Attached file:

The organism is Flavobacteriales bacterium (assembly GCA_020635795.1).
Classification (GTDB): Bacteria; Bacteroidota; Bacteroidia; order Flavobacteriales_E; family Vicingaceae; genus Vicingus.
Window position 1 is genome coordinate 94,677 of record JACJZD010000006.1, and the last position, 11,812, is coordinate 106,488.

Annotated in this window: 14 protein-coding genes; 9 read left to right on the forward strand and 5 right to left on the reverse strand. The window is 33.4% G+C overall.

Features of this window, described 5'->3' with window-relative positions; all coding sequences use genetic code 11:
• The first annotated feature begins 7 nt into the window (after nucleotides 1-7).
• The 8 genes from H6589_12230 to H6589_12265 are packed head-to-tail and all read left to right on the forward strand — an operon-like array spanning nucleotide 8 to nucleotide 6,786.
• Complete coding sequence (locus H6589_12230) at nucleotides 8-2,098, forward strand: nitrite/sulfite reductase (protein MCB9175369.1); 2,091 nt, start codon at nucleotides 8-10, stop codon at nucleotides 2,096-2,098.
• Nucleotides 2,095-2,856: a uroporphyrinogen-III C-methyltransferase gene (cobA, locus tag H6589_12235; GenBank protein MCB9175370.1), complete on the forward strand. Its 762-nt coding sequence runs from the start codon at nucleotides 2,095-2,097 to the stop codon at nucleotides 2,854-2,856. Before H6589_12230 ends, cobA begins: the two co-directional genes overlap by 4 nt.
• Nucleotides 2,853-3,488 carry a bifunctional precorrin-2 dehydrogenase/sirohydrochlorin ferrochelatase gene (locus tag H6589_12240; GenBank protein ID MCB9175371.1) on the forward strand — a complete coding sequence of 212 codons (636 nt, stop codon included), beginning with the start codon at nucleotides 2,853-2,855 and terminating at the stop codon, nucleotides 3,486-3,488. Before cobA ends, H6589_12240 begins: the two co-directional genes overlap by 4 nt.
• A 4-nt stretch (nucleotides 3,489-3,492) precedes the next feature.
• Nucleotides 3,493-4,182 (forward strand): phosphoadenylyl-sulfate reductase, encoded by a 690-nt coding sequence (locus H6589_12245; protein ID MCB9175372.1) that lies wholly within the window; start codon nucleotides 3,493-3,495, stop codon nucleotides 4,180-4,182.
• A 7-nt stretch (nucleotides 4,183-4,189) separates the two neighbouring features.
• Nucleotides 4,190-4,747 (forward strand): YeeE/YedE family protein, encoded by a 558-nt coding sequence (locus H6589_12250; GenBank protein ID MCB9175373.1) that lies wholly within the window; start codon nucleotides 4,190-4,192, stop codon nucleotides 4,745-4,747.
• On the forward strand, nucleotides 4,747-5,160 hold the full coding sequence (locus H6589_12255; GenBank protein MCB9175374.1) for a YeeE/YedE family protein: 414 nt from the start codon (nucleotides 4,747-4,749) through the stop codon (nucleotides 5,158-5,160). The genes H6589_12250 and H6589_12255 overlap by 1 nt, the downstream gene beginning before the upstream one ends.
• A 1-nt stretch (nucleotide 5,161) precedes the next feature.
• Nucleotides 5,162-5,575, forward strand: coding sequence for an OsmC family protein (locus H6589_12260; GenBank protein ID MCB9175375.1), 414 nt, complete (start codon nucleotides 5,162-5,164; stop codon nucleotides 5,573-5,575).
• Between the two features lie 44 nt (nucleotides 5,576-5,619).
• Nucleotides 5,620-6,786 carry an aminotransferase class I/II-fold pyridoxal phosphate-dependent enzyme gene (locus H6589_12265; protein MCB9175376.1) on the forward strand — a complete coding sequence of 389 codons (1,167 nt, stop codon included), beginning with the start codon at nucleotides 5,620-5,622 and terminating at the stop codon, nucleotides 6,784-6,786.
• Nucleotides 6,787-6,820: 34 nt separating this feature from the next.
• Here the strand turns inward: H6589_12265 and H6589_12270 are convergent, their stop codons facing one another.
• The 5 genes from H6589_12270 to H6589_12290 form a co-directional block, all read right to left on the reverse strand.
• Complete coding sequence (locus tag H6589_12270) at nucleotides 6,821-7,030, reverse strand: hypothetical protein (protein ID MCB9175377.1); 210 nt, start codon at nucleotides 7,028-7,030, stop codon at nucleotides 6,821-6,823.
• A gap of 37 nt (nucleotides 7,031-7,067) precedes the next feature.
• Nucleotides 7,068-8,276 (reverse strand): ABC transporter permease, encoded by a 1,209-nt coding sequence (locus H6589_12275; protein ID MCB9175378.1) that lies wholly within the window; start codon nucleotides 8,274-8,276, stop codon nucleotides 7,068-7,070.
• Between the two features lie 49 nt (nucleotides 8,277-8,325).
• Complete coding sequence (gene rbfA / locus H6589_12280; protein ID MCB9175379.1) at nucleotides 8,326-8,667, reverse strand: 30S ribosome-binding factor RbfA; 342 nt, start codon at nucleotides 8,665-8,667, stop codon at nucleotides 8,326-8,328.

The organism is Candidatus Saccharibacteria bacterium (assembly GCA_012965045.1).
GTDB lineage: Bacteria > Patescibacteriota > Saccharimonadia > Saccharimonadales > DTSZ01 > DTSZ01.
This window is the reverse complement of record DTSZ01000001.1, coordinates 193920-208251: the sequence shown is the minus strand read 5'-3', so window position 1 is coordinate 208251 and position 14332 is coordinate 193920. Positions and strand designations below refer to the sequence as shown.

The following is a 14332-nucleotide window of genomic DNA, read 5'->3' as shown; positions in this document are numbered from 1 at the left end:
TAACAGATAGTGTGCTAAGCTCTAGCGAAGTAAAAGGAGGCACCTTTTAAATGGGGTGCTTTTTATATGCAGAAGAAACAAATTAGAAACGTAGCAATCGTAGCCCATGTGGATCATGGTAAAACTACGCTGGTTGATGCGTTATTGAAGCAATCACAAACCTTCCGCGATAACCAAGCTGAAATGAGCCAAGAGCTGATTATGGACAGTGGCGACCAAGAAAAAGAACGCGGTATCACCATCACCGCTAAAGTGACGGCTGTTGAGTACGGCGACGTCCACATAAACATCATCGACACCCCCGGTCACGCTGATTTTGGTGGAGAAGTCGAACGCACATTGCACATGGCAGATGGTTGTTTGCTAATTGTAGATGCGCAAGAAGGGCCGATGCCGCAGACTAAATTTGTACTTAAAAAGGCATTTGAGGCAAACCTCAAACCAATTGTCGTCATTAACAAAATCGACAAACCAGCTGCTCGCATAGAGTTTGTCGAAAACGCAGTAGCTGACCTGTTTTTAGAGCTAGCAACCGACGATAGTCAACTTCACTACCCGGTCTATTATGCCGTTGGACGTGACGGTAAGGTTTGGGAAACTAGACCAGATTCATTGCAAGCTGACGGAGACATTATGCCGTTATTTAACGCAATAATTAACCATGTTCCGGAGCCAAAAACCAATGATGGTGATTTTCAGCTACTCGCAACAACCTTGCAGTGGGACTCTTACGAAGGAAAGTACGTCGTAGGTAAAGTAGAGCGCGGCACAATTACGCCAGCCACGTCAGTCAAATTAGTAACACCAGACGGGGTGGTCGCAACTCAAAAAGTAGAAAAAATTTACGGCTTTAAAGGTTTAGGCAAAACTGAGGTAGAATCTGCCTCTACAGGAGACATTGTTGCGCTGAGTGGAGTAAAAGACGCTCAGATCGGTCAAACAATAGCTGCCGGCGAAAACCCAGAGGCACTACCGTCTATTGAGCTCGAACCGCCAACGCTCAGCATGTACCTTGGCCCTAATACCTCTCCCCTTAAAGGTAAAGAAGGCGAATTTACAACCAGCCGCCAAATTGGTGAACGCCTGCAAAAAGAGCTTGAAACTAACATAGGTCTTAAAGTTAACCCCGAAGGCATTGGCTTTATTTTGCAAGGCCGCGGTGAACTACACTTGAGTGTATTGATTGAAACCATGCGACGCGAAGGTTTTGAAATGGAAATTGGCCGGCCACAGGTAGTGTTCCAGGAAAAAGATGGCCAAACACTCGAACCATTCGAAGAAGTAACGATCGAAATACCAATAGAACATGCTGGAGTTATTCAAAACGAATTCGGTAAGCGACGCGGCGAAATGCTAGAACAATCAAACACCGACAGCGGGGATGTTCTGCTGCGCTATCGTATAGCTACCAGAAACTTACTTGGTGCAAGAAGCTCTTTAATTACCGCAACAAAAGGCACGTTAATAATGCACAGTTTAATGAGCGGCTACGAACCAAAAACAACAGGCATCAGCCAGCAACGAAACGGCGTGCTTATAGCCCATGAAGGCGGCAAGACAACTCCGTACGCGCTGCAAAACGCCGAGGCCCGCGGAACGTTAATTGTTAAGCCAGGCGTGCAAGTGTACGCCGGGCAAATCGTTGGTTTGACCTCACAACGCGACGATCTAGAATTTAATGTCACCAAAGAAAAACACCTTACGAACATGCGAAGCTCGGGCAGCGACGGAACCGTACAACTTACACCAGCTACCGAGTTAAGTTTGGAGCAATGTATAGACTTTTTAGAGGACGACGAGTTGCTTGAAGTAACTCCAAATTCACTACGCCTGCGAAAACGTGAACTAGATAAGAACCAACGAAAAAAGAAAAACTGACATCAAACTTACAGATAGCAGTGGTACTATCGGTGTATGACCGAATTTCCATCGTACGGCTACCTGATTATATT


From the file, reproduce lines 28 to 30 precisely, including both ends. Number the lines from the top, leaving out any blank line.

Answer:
The organism is Candidatus Saccharibacteria bacterium (assembly GCA_012965045.1).
GTDB lineage: Bacteria > Patescibacteriota > Saccharimonadia > Saccharimonadales > DTSZ01 > DTSZ01.
This window is the reverse complement of record DTSZ01000001.1, coordinates 193920-208251: the sequence shown is the minus strand read 5'-3', so window position 1 is coordinate 208251 and position 14332 is coordinate 193920. Positions and strand designations below refer to the sequence as shown.